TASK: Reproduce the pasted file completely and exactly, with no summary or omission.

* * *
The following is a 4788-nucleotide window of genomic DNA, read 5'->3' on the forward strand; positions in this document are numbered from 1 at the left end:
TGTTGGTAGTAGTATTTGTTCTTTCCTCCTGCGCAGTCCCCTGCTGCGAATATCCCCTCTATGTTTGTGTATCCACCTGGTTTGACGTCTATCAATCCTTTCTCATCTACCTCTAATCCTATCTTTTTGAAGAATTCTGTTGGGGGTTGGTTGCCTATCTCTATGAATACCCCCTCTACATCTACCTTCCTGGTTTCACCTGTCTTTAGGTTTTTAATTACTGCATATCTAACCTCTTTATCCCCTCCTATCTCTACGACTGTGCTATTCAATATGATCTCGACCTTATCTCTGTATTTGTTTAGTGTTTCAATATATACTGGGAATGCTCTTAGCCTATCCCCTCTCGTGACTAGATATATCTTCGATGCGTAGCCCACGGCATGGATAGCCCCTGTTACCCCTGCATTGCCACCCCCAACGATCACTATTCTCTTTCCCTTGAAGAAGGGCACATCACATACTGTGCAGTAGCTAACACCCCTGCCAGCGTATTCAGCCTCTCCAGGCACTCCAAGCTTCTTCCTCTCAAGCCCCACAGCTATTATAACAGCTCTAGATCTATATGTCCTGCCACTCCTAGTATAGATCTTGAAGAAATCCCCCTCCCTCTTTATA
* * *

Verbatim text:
The following is a 4788-nucleotide window of genomic DNA, read 5'->3' on the forward strand; positions in this document are numbered from 1 at the left end:
TGTTGGTAGTAGTATTTGTTCTTTCCTCCTGCGCAGTCCCCTGCTGCGAATATCCCCTCTATGTTTGTGTATCCACCTGGTTTGACGTCTATCAATCCTTTCTCATCTACCTCTAATCCTATCTTTTTGAAGAATTCTGTTGGGGGTTGGTTGCCTATCTCTATGAATACCCCCTCTACATCTACCTTCCTGGTTTCACCTGTCTTTAGGTTTTTAATTACTGCATATCTAACCTCTTTATCCCCTCCTATCTCTACGACTGTGCTATTCAATATGATCTCGACCTTATCTCTGTATTTGTTTAGTGTTTCAATATATACTGGGAATGCTCTTAGCCTATCCCCTCTCGTGACTAGATATATCTTCGATGCGTAGCCCACGGCATGGATAGCCCCTGTTACCCCTGCATTGCCACCCCCAACGATCACTATTCTCTTTCCCTTGAAGAAGGGCACATCACATACTGTGCAGTAGCTAACACCCCTGCCAGCGTATTCAGCCTCTCCAGGCACTCCAAGCTTCTTCCTCTCAAGCCCCACAGCTATTATAACAGCTCTAGATCTATATGTCCTGCCACTCCTAGTATAGATCTTGAAGAAATCCCCCTCCCTCTTTATA